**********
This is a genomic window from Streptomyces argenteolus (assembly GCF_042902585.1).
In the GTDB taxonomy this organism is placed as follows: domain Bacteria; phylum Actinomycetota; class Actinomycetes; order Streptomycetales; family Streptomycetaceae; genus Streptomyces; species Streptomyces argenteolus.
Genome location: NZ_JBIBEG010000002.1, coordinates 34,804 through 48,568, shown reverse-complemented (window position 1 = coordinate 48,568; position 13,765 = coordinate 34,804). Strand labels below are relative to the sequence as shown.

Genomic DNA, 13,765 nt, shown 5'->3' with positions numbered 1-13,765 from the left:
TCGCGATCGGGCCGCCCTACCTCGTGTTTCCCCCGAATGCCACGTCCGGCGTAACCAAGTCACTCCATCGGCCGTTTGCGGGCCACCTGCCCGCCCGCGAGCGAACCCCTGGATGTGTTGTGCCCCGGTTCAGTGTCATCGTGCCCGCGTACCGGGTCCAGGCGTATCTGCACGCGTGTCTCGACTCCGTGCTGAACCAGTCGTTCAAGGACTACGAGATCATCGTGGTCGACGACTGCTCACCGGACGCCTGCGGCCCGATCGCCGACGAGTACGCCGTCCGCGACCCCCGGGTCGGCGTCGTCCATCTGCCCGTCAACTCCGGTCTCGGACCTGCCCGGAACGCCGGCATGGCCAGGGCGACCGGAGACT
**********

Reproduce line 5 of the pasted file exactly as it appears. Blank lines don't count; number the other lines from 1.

TCGCGATCGGGCCGCCCTACCTCGTGTTTCCCCCGAATGCCACGTCCGGCGTAACCAAGTCACTCCATCGGCCGTTTGCGGGCCACCTGCCCGCCCGCGAGCGAACCCCTGGATGTGTTGTGCCCCGGTTCAGTGTCATCGTGCCCGCGTACCGGGTCCAGGCGTATCTGCACGCGTGTCTCGACTCCGTGCTGAACCAGTCGTTCAAGGACTACGAGATCATCGTGGTCGACGACTGCTCACCGGACGCCTGCGGCCCGATCGCCGACGAGTACGCCGTCCGCGACCCCCGGGTCGGCGTCGTCCATCTGCCCGTCAACTCCGGTCTCGGACCTGCCCGGAACGCCGGCATGGCCAGGGCGACCGGAGACT